Posted 18th March 2010 at 11:30 AM bywintermute (Wintermutes Rantings)
Updated 2nd January 2012 at 10:24 AM bywintermute(added formula as well as a few other minor edits)
10 Feb 2011. AndrewT pointed out something really dumb I had done (in a most polite way) in the original circuit. The caps in the filter section are in series and effectively halved in value. The circuit will behave much better simply by deleting half the caps. I've uploaded the latest version of the file. Sorry to the 125 people who have already downloaded, and I hope I didn't cause too much head scratching as to why I had done that, I'm not even sure myself, and I'm surprised I never realised. I'm going to revamp this blog entry as there are some things I have realised since I first posted, but that will be over the next couple of weeks. Hopefully I will finally build it soon.
I have been spending an inordinate amount of time using LTSpice lately. The more I use it the more I like it! For someone like me who is somewhat challenged mathematically, and who's electronics theory knowledge level is well below where it should be (to be doing this sort of design anyway),...
Apply 16Vdc through 100k resistor and measure how the resistor voltage varies with time. The resistor voltage is a rough indication of the cap leakage+charging current.
Once charging is substantially over the remaioining current is predominantly leakage +-a little bit of chage/discharge current depending on the stability of the supply.
The apparent leakage is very much affected by the DC supply voltage. A good regulated DC supply that is held at constant temperature will help a lot.
You may find that 6hours at 100k gets to within 105% of the ultimate leakage current. But tell us what you find.
You can reform a bank of caps using one resistor to feed each capacitor.
Measure across each resistor to see how similar or different the caps are.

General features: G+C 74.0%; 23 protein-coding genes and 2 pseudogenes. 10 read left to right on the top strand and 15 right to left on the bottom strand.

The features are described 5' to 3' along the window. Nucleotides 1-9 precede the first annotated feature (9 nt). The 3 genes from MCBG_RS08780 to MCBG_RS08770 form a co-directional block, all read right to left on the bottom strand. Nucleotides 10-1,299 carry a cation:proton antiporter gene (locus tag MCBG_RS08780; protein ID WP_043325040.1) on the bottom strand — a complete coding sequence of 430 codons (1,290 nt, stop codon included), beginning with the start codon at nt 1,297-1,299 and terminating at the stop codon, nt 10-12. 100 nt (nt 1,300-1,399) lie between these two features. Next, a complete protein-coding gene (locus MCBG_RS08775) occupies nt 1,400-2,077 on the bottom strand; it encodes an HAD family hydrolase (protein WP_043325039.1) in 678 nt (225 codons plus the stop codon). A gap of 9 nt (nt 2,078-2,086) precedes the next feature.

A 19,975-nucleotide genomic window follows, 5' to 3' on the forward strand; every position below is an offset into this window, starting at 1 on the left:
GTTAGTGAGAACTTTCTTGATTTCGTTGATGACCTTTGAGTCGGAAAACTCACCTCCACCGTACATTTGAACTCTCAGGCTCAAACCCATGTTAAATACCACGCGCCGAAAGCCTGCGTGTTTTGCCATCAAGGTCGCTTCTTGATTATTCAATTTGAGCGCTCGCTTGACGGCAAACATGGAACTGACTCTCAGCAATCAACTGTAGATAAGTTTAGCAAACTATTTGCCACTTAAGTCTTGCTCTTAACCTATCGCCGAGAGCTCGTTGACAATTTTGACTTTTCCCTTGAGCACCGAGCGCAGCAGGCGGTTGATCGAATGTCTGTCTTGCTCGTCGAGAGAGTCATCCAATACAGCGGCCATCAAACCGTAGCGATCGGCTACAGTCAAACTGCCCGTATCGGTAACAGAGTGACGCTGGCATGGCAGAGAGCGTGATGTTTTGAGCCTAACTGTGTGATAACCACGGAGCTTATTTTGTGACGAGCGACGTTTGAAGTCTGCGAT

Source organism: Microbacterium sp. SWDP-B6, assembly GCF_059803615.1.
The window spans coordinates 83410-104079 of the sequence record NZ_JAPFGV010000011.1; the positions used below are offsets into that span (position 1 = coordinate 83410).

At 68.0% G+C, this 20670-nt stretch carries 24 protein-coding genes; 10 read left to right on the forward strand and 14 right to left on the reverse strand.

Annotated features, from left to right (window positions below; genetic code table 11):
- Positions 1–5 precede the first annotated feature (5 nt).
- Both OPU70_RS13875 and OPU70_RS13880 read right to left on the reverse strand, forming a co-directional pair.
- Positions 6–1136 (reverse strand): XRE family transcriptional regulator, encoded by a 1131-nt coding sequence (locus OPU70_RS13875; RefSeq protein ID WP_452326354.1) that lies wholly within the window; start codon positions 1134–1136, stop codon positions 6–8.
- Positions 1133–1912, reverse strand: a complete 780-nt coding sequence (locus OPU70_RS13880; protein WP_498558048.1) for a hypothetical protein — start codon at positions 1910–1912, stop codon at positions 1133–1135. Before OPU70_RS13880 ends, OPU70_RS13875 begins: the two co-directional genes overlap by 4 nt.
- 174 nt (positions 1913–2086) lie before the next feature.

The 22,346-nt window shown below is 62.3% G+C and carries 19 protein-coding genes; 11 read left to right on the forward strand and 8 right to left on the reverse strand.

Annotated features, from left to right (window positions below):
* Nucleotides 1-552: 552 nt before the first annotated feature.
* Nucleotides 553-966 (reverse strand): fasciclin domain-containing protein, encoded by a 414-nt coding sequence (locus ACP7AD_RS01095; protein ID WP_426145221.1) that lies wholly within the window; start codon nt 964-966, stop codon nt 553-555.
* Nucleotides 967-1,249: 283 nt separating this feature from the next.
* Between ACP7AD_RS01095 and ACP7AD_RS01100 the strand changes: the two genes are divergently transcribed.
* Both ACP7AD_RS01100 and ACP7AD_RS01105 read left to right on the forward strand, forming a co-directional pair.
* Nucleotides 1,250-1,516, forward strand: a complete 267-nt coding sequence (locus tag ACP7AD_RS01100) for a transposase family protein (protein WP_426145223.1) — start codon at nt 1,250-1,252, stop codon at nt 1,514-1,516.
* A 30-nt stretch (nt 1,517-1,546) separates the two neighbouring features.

Use RG58 on all your shunts for sense wiring. Use as thick main ''force'' wiring as you like. Remember that the sense nodes are voltage nodes, don't worry about gauge. Their mission is to skip the voltage drop on the current carrying force wires and ''see'' the remote nodes directly. I believe that you will see less stuff on your scope in difficult termination situations if you shield your sense wiring. If you need extra thin and flexible enough, see about Belden (RG style) 179DT also, which I like for signal too BTW.
I have been tinkering with speaker ever sense I was a kid back in the seventies and have always been trapped in the box. My newest efforts are an improvement but remain in the box Durring the last 6 years I have visitd this site for ideas and must say thanks for all I have picked up. My system is now compiled of all dyi speakers and is a vast improvement over the commercial systems I have purchased over the years “due to lack of funds to buy the good stuff of course.” I have over the last few years tried a few open baffle approaches with little success. The back loaded horn with the fostex sounds great but it’s a little to honky for my taste. The small box using silver flutes and vifa tweets crossed at 2.5k and dampened using automotive damping pad made of polyester and kanaf “I have access to many exotic damping materials” sound good but appears to fade in and out (I need help with this one) I used decent crossover components Bennic caps and jantzen 18 ga air core ind. all connections...
Do you know what is the Vf of your LEDs? R1 should be roughly equal to (3 x Vf) / desired_current. So for testing, if your LEDs have Vf = 1.8V or even Vf = 2.1V, and we're aiming for something around 20mA, then you can use R1 = 300R.
For 1.8V LED
I = 3 * 1.8 / 300 = 18 mA
For 2.1V LED
I = 3 * 2.1 / 300 = 21 mA
The 300R resistor can be 1/2W or whatever you have around.
You will know it works well if you measure the voltage across R1 and divide it by 300 and if the result is close to about 20. Of course you should see the LEDs on.
Try to implement just the CCS portion with a 300R for R1.